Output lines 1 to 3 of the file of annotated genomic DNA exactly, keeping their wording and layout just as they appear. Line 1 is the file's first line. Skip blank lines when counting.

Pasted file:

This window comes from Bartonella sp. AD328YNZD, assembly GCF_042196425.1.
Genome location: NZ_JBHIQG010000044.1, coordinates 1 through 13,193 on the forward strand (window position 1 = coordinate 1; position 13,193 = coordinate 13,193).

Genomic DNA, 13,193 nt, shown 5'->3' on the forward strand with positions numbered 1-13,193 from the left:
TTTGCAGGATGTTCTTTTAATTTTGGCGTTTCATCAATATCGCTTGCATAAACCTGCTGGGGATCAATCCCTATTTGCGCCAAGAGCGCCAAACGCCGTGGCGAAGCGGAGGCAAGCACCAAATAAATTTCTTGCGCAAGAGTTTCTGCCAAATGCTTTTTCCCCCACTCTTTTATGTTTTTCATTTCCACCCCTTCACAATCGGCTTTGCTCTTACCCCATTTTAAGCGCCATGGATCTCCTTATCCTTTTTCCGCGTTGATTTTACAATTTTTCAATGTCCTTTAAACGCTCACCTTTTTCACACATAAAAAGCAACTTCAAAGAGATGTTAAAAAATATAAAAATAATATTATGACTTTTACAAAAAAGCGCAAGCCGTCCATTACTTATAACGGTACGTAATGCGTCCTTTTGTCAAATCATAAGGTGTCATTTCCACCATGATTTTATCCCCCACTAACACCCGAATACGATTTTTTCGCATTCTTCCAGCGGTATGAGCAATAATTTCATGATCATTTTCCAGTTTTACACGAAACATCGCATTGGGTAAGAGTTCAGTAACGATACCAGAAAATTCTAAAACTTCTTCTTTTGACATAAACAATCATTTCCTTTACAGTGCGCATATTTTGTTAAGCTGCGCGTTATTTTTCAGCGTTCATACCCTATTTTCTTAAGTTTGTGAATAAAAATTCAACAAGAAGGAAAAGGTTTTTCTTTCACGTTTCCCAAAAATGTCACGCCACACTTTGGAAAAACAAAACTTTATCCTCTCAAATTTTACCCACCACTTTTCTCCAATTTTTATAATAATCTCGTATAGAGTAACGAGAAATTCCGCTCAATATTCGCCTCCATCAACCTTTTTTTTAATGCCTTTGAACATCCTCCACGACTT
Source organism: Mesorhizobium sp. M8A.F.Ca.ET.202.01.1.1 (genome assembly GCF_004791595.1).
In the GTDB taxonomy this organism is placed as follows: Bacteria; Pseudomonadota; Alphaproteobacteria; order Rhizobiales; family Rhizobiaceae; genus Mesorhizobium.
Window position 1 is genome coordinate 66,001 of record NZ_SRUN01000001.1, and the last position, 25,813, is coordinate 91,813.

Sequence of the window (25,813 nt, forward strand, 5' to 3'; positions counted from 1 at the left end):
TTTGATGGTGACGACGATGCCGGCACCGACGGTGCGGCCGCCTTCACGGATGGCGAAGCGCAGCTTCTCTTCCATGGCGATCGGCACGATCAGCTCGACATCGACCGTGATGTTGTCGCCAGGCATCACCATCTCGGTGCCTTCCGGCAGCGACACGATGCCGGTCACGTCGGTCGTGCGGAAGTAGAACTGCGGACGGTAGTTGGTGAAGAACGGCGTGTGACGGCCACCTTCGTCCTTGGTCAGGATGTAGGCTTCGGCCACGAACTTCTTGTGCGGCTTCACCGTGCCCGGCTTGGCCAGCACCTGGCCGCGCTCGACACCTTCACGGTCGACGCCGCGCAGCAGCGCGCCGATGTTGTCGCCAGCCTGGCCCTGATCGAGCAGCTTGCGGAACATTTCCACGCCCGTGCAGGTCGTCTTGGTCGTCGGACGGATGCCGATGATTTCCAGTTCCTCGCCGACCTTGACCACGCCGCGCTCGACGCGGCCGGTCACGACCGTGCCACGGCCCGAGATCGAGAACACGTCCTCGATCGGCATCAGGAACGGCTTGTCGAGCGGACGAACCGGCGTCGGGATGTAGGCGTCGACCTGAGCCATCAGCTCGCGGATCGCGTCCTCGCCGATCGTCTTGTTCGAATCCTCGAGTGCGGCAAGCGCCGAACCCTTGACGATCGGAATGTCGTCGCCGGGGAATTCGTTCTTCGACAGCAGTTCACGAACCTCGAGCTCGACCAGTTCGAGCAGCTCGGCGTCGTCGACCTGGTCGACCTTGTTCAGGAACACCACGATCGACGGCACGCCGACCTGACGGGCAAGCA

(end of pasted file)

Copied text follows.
This window comes from Bartonella sp. AD328YNZD, assembly GCF_042196425.1.
Genome location: NZ_JBHIQG010000044.1, coordinates 1 through 13,193 on the forward strand (window position 1 = coordinate 1; position 13,193 = coordinate 13,193).

Genomic DNA, 13,193 nt, shown 5'->3' on the forward strand with positions numbered 1-13,193 from the left: